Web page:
Alright, we have a question from Ethan. He asks, “If my HSA has poor investment options, should I prioritize my Roth first? When does it make sense to not contribute to an HSA?”
It’s funny, I saw someone ask this question the other day. They said, “I have an HSA, and I love it and I want to contribute to it, but the investment options are poor. The stated yield is 0.1% on their cash that sits in the HSA, and that kind of stinks.” Right now, if you have cash parked in an HSA earning 0.1%, that’s not doing a lot for you.
The very first question I would ask Ethan is why are you married to that HSA? Let’s say that you work for an employer who says, “If you want to contribute to an HSA and we’re going to put money in, you have to use this provider. We’re not going to have any investment options, and we’re not going to have any sort of high interest.” If it were me, I would try to figure out if there is a way that I can do the minimum required there to get free money. Can I put a thousand dollars into the company HSA to get the maximum match or whatever, and then fund the rest of it somewhere else?
Maybe you’re in a structured situation where you can’t do that, but even just putting money into the HSA on the front end, taking away the investing, and taking away the growth, there’s still a pretty significant tax benefit to doing that. You get a front-page tax deduction on your tax return for those contributions, so it’s really hard to justify not doing that if you have access to an HSA and if you are someone who can fund a high deductible plan.
Now, let’s talk about it in this way. If you have a bad HSA in the fact that it just doesn’t grow, you have no growth opportunity. Realize that 96% of people use HSAs just to put the money in as a clearing account to pay medical expenses, but they still get that tax deduction. They take advantage of one of the three prongs of the huge tax benefits of HSAs.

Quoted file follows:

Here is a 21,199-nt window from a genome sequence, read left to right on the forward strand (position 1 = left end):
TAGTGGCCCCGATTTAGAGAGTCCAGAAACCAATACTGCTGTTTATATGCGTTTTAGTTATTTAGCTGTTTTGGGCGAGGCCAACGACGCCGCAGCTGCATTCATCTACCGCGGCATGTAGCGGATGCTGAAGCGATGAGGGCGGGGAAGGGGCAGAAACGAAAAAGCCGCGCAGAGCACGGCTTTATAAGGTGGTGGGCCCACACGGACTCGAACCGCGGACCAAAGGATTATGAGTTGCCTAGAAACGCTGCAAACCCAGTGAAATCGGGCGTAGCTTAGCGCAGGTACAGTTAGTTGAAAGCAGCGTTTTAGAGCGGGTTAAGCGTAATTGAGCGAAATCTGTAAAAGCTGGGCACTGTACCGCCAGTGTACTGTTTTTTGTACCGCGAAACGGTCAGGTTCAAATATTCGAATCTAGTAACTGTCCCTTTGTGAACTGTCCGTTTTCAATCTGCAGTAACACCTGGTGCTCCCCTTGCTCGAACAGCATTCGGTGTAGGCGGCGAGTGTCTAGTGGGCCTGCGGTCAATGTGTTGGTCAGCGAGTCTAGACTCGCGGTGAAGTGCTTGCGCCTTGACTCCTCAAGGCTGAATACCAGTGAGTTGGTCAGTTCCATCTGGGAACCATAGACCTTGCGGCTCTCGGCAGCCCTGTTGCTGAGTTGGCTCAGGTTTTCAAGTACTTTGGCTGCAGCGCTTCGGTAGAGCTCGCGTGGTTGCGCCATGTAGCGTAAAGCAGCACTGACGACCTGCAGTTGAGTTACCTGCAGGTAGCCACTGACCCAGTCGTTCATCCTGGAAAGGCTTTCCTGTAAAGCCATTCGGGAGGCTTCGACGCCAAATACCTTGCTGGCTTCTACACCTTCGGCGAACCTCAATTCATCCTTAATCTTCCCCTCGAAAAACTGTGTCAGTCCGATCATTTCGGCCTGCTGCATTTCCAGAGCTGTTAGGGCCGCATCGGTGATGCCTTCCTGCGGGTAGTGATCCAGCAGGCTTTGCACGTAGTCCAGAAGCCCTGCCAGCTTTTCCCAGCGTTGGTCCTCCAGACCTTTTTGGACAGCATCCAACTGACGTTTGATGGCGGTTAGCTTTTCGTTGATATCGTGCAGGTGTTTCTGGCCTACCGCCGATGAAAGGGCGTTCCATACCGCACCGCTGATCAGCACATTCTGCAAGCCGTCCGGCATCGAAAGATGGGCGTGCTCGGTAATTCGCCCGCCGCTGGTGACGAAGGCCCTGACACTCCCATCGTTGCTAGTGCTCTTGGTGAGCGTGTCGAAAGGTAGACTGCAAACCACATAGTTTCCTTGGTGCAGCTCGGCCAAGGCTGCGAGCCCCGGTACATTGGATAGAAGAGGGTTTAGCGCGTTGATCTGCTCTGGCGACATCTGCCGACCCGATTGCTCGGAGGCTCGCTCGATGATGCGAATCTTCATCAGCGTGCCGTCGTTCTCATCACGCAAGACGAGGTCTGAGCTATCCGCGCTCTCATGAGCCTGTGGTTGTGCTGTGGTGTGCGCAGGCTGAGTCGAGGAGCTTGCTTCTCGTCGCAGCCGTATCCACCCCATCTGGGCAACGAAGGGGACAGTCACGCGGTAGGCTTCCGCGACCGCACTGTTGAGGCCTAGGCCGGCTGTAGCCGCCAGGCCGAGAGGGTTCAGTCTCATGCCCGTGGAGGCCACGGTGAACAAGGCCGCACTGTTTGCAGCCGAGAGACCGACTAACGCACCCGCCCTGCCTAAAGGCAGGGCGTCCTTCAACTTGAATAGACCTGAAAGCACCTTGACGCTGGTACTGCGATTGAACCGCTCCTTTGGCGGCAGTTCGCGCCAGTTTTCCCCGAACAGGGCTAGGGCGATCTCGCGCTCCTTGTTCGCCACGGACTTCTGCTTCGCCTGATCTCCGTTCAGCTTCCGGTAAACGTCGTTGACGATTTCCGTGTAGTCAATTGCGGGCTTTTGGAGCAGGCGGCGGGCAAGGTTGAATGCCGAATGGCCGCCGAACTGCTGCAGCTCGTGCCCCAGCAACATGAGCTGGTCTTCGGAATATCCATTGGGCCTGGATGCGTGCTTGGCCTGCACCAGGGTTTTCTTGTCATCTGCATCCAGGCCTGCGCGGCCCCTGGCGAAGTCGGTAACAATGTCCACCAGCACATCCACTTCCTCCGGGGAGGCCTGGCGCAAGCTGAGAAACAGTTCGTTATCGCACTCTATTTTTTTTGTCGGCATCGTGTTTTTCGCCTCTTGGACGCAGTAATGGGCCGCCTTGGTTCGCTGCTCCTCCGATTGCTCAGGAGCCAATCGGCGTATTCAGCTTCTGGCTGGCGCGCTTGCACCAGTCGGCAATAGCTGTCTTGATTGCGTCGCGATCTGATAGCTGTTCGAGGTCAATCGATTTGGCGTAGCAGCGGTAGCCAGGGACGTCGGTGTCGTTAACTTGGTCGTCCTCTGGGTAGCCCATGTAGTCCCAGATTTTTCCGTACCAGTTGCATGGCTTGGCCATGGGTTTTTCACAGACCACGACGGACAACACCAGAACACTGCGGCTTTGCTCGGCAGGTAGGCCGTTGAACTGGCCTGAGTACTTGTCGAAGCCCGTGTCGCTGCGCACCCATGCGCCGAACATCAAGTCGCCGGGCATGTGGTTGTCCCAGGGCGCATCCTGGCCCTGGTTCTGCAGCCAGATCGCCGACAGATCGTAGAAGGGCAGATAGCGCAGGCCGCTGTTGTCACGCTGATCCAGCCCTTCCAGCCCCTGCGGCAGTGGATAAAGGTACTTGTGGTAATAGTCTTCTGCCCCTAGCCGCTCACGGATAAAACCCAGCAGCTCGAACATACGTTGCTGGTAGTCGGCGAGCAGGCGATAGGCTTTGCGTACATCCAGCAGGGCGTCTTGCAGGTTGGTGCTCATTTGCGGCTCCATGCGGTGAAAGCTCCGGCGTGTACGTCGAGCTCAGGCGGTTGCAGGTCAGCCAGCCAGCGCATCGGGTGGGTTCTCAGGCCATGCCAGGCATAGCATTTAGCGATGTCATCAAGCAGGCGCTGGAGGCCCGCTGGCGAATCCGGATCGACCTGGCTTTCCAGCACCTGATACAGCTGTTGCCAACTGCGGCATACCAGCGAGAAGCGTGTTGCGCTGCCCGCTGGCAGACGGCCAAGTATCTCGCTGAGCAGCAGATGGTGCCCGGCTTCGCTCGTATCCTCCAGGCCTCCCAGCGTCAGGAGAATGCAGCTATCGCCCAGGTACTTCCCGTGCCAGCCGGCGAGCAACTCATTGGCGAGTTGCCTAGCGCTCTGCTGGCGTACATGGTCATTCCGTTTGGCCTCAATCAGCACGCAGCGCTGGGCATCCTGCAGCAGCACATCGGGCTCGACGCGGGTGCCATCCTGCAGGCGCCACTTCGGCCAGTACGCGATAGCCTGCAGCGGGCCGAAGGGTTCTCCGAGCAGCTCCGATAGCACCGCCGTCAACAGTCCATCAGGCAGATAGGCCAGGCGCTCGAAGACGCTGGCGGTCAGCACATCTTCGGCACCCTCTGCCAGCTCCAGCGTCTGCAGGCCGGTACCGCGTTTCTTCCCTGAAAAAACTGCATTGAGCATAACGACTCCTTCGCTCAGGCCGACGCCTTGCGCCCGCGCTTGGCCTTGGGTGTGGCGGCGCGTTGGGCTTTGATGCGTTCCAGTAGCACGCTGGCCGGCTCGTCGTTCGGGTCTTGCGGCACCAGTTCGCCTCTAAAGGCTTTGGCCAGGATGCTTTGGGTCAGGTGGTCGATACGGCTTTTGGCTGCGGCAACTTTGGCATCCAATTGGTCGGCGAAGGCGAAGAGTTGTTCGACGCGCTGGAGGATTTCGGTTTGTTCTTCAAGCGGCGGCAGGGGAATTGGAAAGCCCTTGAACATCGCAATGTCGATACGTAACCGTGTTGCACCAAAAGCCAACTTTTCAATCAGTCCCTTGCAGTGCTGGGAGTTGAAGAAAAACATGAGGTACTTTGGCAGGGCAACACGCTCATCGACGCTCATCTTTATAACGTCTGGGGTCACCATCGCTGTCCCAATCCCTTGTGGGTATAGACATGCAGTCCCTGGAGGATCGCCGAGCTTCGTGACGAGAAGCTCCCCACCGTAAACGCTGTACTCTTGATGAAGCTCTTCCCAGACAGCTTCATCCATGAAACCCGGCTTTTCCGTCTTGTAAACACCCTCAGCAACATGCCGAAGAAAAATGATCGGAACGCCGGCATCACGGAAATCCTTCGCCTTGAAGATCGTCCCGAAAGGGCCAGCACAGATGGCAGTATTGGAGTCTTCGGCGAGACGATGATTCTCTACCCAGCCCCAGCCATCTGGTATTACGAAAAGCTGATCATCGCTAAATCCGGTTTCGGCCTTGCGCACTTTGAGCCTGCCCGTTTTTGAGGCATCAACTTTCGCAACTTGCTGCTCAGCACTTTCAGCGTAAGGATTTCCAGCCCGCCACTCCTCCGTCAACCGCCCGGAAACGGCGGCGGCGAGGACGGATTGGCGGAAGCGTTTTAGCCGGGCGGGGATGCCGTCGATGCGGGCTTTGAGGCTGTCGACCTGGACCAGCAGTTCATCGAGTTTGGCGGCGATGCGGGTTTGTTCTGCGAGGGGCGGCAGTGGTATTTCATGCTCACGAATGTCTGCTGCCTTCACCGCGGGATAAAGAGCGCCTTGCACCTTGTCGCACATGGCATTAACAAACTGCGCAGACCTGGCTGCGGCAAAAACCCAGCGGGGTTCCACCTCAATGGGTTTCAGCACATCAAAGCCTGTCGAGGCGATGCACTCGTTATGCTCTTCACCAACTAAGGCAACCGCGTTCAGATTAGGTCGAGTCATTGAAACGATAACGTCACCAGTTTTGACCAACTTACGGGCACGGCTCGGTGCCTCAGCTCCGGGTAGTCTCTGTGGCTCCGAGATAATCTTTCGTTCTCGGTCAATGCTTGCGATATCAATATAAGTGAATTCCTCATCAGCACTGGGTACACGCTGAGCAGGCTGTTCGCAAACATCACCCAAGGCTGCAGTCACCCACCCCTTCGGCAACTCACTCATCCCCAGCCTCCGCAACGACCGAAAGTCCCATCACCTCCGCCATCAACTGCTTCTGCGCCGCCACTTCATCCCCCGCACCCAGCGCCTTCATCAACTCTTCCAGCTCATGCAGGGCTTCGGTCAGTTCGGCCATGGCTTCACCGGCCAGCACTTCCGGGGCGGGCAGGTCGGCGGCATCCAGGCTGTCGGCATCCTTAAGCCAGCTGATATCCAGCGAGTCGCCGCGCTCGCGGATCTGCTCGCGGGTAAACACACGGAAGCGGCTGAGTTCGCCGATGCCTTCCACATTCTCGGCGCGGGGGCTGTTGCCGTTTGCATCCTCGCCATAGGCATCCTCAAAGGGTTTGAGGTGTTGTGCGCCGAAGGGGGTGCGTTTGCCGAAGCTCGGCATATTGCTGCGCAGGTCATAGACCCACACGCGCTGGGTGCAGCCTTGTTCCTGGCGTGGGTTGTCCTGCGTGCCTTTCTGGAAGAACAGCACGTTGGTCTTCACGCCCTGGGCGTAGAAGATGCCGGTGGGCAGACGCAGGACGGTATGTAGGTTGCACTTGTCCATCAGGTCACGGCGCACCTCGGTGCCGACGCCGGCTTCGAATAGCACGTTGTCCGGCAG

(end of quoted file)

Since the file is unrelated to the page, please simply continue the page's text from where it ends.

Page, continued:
You can put over seven thousand dollars for a family, and you can take the tax deduction. If you’re in a 25-30% tax bracket, you can see well over two thousand dollars in tax savings from that. Nothing says that as long as your income is below the threshold, you can’t take that two thousand dollars of tax savings and put it in the Roth IRA. You’ve still got the best of both worlds.
We always talk about maximization strategies. I’d love for you to be able to do both the HSA and the Roth IRA, and then, once you get your out-of-pocket limits and so forth, invest that HSA so you can get reimbursed at a later point. But not everybody can do that, so you have to take where you are and figure out what’s the maximization strategy with the resources you have.
Don’t walk away from the HSA just because if it fits you, if you have a high deductible plan, it’s the best choice to make. Take the tax deduction, use those tax savings now. Don’t go spend those tax savings and just squander the opportunity. Try to use that same money that would have gone in to fund the Roth IRA. Try to do better and expand it more to where you’re maxing out the Roth. Still, I think that’s a great way that you could make sure every dollar that you use was used appropriately.
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